Hello Friends and Neighbours,
Last month we got to witness Canadian democracy in action after an exhilarating and, some would say long, federal election campaign. I hope you were all able to get out and cast your votes. I fundamentally believe that we are extremely lucky to participate in our democratic system the way we do. But we also have a responsibility, beyond just voting, to keep our elected officials accountable and ensure that they are pursuing public policies that have a positive impact on our lives. The right policies help us grow and develop our Great Neighbourhoods to be places of opportunity, acceptance and support bursting with social, cultural and economic richness.
The urban strategy of each party and how they plan to support our cities has become a critical component of the election conversation. With 85% of the population residing in urban centres and 75% of Canadian GDP being produced there, we can say with complete certainty that cities really do matter. Any party that does not recognize the importance of our cities does not understand the economic influence cities posses in the larger Canadian economy.
Leading up to the federal election, the City of Calgary published their new edition of the ‘Cities Matter’ survey. Since 2011, our Mayor has surveyed candidates and parties during provincial elections to understand their positions on municipal issues. Last month was the first time they published ‘Cities Matter’ for a federal election. It featured responses from the major national political parties on the following municipal concerns:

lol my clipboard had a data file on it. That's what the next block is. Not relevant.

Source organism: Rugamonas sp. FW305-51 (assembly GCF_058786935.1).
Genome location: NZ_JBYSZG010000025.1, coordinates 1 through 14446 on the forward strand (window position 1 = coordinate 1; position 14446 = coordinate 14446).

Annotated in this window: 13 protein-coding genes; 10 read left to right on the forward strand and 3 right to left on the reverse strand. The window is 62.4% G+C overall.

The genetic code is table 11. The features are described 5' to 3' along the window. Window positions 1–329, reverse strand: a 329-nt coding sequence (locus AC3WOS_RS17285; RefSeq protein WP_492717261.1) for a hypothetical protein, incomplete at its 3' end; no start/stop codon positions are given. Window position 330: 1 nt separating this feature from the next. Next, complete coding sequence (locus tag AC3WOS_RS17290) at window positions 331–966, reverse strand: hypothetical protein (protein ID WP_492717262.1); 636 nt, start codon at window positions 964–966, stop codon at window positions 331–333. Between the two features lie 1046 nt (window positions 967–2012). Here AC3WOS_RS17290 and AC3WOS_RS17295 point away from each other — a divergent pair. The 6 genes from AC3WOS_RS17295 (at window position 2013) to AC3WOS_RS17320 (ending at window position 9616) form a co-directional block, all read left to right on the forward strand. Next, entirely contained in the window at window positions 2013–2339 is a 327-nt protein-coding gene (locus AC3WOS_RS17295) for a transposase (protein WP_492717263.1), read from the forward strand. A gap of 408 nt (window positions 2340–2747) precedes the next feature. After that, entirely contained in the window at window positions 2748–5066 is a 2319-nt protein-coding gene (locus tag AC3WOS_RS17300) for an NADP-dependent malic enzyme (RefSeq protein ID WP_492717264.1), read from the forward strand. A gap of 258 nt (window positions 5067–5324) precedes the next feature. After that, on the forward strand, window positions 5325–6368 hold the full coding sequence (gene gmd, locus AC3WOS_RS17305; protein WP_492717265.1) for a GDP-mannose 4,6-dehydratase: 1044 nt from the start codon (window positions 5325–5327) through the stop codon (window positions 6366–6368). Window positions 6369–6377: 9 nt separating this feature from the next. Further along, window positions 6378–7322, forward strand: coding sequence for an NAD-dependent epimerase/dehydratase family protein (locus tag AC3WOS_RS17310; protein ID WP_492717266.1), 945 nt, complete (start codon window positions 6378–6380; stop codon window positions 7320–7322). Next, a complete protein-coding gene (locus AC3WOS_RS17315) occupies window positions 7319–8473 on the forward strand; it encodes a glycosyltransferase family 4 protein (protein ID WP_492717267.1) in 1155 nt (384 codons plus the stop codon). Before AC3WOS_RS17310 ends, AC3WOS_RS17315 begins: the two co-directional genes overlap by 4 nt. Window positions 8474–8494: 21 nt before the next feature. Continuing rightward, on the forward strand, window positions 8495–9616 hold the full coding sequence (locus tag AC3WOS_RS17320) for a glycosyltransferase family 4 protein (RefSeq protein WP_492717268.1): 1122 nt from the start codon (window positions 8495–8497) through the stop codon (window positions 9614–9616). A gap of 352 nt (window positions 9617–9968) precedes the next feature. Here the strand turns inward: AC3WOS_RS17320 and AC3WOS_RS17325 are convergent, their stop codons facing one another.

- Funding Public Transit
- Funding Public Infrastructure
- Affordable Housing Funding
- Urban Aboriginal Strategy & Funding
- Combating Poverty
- Immigrant Settlement & Integration Programs
- Public Safety & Combating Crime
- Federal Disaster Assistance Initiative & Future Disaster Mitigation
- The Calgary Economy
Having our political parties ‘on the record’ for how they intend to tackle the challenges that we as cities are facing is imperative by keeping our politicians accountable. It also allows us as Calgarians to fight for the future we want to see and the Great Neighbourhoods we want to live in. These are neighbourhoods that have reliable public infrastructure, are connected by a robust public transit network, are diverse and inclusive and provide people with tremendous opportunities for a full and prosperous life.
I would like to end by congratulating all the new and returning Members of Parliament. I wish you the best and trust that your policy decisions will be thoughtful with a deep understanding of the incredible responsibility the Canadian public has bestowed upon you.